The imprecation of opulence
In many parts of the African continent, obesity has become a greater public-health crisis than hunger. Nearly every country has seen dramatic increases in obesity rates over the past few decades. The epidemic is especially prevalent in wealthier African countries like South Africa, Nigeria, though their poorest citizens tend to be the most affected. While this is by and large true in the South Africa, sorting by demographic group reveals complex and surprising patterns. When it comes to how income affects weight and how weight affects income, men and women generally experience inverse effects.There’s a tendency to think that obesity is a genetic problem. This is encouraged by the fact that some families are more prone to gaining weight than others. It’s partly true, but in the absence of an environment that promotes obesity, only a tiny minority cursed by their genetic lot would get fat. That’s why the history of humanity is one of leanness, rather than fatness.What, then, is it in Africa’s modern environment that has made around 30% of Africans overweight or obese, given that this epidemic only began around 2000? The answer of course, lies in Africa’s food supply highly processed, high fattening but very tasty and easy to get and inactivity through leisure-saving and entertainment technology such as cars, television, and computers.As one of those who dread oversize, I won’t just look for the immediate cause of a disease. I need to looks at the cause of the cause in Africa’s perspective. My interest is looking what has led Africans to fattening food and an inactive lifestyle. Quite clearly, it is the affluence resulting from a system of macro-economics, economic growth that began around the time of the independence and was kicked along by post independence policies.There’s no doubt that economic growth has been the biggest single positive influence on human health throughout history.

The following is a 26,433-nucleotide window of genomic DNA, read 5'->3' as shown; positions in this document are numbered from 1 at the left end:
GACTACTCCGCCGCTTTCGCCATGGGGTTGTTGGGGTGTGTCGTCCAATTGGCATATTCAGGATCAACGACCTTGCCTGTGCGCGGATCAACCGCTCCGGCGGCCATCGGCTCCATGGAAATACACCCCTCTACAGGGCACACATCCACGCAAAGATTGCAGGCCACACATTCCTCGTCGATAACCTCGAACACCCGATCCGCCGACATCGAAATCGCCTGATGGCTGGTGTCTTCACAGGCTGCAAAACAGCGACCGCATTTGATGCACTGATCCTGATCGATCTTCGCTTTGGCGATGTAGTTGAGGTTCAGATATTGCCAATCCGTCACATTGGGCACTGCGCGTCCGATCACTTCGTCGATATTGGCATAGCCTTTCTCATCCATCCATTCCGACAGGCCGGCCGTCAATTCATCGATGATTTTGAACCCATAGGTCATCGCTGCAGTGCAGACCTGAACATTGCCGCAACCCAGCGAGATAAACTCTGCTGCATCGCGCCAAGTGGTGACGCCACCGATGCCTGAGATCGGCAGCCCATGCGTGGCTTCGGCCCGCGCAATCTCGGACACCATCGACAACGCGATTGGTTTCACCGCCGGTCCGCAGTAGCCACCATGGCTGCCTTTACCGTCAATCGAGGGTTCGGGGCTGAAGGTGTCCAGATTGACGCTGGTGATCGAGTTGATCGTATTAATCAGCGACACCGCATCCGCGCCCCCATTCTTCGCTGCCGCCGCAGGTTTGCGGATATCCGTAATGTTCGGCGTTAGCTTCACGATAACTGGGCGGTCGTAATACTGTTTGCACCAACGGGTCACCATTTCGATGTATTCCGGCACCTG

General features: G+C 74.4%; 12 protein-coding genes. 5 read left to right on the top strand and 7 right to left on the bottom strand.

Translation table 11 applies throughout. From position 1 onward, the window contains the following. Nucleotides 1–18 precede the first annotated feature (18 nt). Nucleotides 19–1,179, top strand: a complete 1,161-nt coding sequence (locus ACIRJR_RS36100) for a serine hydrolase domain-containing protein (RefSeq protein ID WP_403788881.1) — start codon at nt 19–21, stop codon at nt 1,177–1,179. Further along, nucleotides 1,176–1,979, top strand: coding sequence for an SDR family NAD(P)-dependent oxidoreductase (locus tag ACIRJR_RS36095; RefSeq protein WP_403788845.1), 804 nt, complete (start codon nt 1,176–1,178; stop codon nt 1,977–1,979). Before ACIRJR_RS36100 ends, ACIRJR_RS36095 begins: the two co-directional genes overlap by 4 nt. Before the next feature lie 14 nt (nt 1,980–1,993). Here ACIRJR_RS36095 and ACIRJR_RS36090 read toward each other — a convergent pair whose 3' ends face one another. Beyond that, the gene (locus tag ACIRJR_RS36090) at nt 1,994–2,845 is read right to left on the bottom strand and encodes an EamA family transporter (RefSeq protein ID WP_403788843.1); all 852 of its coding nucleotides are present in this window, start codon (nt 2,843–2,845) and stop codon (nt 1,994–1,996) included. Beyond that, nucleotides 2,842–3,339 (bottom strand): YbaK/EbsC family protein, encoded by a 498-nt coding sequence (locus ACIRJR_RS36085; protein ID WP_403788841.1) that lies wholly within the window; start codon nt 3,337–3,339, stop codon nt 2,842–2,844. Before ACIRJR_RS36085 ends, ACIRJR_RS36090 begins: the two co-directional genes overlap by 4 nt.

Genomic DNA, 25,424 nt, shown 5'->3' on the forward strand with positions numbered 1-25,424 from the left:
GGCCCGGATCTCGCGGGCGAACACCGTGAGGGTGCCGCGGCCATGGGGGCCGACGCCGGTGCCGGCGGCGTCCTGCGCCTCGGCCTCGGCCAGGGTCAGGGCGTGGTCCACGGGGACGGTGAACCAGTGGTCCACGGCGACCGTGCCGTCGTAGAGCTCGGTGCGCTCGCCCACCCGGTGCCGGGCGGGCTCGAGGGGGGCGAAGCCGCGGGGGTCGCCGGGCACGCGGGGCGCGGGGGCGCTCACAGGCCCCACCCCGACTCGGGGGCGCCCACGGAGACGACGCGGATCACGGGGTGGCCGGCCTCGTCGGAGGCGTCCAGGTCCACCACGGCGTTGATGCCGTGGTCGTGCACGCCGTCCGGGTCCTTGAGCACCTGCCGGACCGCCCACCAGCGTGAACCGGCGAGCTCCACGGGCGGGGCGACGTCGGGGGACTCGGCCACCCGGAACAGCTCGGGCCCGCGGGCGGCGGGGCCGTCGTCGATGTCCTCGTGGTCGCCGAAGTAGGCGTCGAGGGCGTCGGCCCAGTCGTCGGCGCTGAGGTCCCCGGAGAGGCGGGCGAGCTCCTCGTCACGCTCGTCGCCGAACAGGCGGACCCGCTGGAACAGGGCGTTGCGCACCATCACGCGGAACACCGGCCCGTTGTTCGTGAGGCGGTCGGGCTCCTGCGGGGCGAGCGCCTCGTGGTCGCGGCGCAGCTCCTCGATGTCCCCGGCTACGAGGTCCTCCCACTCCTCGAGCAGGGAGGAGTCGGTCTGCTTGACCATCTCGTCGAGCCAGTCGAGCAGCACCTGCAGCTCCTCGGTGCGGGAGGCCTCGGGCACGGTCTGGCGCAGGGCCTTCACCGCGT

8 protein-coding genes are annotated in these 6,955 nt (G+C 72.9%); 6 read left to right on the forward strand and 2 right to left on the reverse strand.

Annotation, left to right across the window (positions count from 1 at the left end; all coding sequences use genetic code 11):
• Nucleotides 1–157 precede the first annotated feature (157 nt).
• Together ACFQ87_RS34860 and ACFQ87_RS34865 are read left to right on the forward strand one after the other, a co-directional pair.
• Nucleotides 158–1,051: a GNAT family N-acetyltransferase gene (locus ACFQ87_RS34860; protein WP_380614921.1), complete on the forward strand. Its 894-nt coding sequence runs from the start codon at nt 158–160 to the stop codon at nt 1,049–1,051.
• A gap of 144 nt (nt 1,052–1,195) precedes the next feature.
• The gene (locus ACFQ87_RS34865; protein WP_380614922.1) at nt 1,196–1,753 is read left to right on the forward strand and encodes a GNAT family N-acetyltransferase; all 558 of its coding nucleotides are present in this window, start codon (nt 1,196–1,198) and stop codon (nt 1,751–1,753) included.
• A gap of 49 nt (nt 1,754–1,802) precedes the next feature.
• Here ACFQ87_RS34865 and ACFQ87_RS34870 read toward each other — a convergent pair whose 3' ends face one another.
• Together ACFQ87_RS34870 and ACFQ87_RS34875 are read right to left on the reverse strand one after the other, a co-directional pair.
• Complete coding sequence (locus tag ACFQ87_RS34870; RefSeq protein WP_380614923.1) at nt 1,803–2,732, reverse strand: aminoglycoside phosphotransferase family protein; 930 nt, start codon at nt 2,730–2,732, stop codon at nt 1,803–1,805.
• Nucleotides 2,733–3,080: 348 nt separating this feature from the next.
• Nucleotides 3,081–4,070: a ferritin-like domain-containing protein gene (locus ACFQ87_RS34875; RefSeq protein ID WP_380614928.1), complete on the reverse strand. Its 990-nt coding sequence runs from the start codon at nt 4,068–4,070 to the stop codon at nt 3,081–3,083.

Africa life spans have more than doubled and infectious diseases have all but been eliminated, all as a result of increased growth.This mean such improvements will continue indefinitely in Africa.In economic terms as in all limited systems, there comes a time when further investment leads to diminishing rates of return. Growth beyond this is no longer rewarding. As one expert recently told me, growth beyond maturity is either obesity or cancer. In other words, things grow, hit a sweet spot where all is the best it can be, then proceed to decline. Unlike animals that run away and leave a good meal if frightened by predators, humans have a tendency to want to milk the sweet spot to its maximum. Like cinderella, Africans often stay too long at the ball, only to find their carriage has turned into a pumpkin. It’s a well-recognised phenomena used in explanations, where someone will rise to a level above his or her competency in a work environment in an effort to find an even nicer sweet spot.Economic growth hit the end of its sweet spot in Africa around 2000, the time at which the obesity epidemic got its kick start. Since then, obesity rates have increased almost in parallel with increases in Gross Domestic Product, a ridiculous measure of human achievement that politicians cling to from first to third world countries.How I wish there will be a new invention to replace Gross Domestic Product. The economic sweet spot, like all sweet spots eventually have to come to an end. And contrary to the belief of many African economists and politicians about the current economic slowdown being a problem of not enough growth, a more reasoned view would be that it’s a sign of the death throes of the 20 year growth era.Stopping the growth train even though it’s heading for a cliff takes a long time. And few are even talking at least in public about stopping it at this stage. Sadly, only fewer Africans have considered the effects of not doing so on health.